Day 13

Day 13

A lucky day for me, being born on a 13th but not so for some, or so it’s said. Friday the 13th, 1307, legend (only) has it, is when the French King ordered the arrest of hundreds of Knights Templar, to steal their resources. It’s also 13 guests at the last supper, one of whom was a traitor.

Today was lucky for some. More people in New Zealand recovered from COVID-19 than were diagnosed with it. And the numbers of new cases has dropped again, but early release was unlikely.  Seemingly unconnected, the police declared in a new interpretation of the law that they had a lot more power than previously thought – to enter property and so forth – if that had reasonable grounds to believe bubbles were mixing!  You’ve got to laugh, really. But the reasonable grounds provides a check, a self policing check that is open to review, but nonetheless an important check.

Little Kids Having Fun Outdoors

Overseas, in the UK, the Prime Minister Boris Johnson was admitted to Intensive Care, which has to be concerning, while the Sussexes competed with that news, and announced their new charity, telling the media, that they felt “compelled” to release it now.

Given half the world is compelled to stay at home, you’d have to wonder where that compulsion came from, right now. But that’s a part of life that was weird long before COVID-19 came along in December last year.

I read an excellent article today comparing the impact of World War II with the current situation. It seems trite in terms of global impacts, deaths etc, but it compared the business transformation that the war brought to many American companies, with what might be possible now.

In small ways, we can see already that for knowledge workers, the ability to work remotely at scale, is both achievable and in many ways, helpful. We might not require all the space, or type of space, that we’ve had before, or many of the other tools of our trades. There’s new questions we hadn’t even thought of before, that need answers. One of mine is if my breakfast bar stool that I use for work, which has started squeaking, can be replaced during the Lockdown. Probably not, but seriously we knew that working remotely is possible – we had all the tools – but looking back, already we can see how timid our prior attempts have been. Do change resisters rule the roost during times of prosperity?

Yes, prosperity. Who knew that a month ago we were in a prosperous economy? You barely know it when it’s there, but you soon know when you’re not! The speed in change and the enforced nature of the change are the differences in this crisis. We’ve gone from prosperity to crisis in days, as a consequence of the government closing us down. I’m not aware of this happening before.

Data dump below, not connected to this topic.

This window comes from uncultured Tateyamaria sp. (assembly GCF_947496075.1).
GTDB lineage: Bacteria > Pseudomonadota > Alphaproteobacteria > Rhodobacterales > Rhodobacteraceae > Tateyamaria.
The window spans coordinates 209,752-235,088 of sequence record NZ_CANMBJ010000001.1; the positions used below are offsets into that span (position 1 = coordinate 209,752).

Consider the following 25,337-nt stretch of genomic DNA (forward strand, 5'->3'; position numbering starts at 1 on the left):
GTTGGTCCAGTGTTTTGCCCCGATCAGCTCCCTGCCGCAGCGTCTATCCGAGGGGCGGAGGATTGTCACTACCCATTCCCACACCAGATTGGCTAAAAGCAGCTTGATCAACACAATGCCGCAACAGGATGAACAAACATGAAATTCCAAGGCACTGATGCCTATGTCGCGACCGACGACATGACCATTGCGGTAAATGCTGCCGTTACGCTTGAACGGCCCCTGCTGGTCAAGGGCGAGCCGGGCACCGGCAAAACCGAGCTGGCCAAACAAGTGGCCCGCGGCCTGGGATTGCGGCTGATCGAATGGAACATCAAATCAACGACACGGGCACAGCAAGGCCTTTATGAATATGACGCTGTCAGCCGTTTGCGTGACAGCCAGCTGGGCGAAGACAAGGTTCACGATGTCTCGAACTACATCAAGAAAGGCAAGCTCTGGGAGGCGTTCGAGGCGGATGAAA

So, now is the time to make the changes for the new world, that we’ve been too timid, had too much resistance, and had excuses not to do, even though it was the right thing.

Virtual bubbles unite!

Stephen

p.s. In searching for a Knights Templar stock photo I noticed there were 13 pages of them!

So I chose a Last Supper theme, ever hopeful we might be out of our cave soon. It’s from Prague – The fresco of Last Supper in church kostel Svatého Václava by S. G. Rudl (end of 19. cent.).

And just for fun, if you’ve made it this far:

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Day 1

Day 1

It started quieter than usual. But the trains are still running – no one to be seen in them – but it was comforting. A full day’s work, very full, lots of Google Hangouts, dozens of phone calls (61 to be precise), client discussions, emails, timesheets, a normal, manic day.

I could hear the neighbour’s washing machine – I’ve hardly ever heard anything – but of course we’re all home, all the time! More or less.

The public messaging a week ago was about don’t worry, you’ll still be going shopping to the supermarket, the doctor and the pharmacy, and you can have walks for exercise. Today not so much. It was Stay Home! The Police will be watching and asking questions. The media have fallen into line, amplifying the warnings with dire predictions of death rates, if we all don’t do what we’re told. A brief stroll in the neighbourhood is going to be acceptable, except in the Tron where an older couple were told by the police to “go home, you can only walk under Alert 3”. Wrong. But any walk that looks like you might be enjoying yourself is out. Go Home! 

So after work a walk for exercise. I swear I didn’t enjoy myself, it was a grim event, done purely for medicinal purposes, followed by a supermarket shop. I followed the rules. Acted like I had COVID-19, although I’ll need to get walking a bit harder and faster tomorrow to get the sweats up.

The supermarket was quiet, well stocked and welcoming. A walk home, dinner and Netflix. It was okay!

iStock-1150076487.jpgWhen power is given in a democracy it mustn’t be abused, or even used unless absolutely necessary. To do otherwise risks the very democracy that we live under.

The authorities have a massive test in front of them. Enforcing the “stay home” in a reasonable way that calibrates with Kiwi democracy. If not, a loss of trust for the future.

We earn tomorrow’s trust by today’s actions.

Anxietyometer? Definitely down. It’s the PM-sanctioned Teddy Bear walks that did it. Turns out it’s fine to go for a walk! Of course it is!

Stephen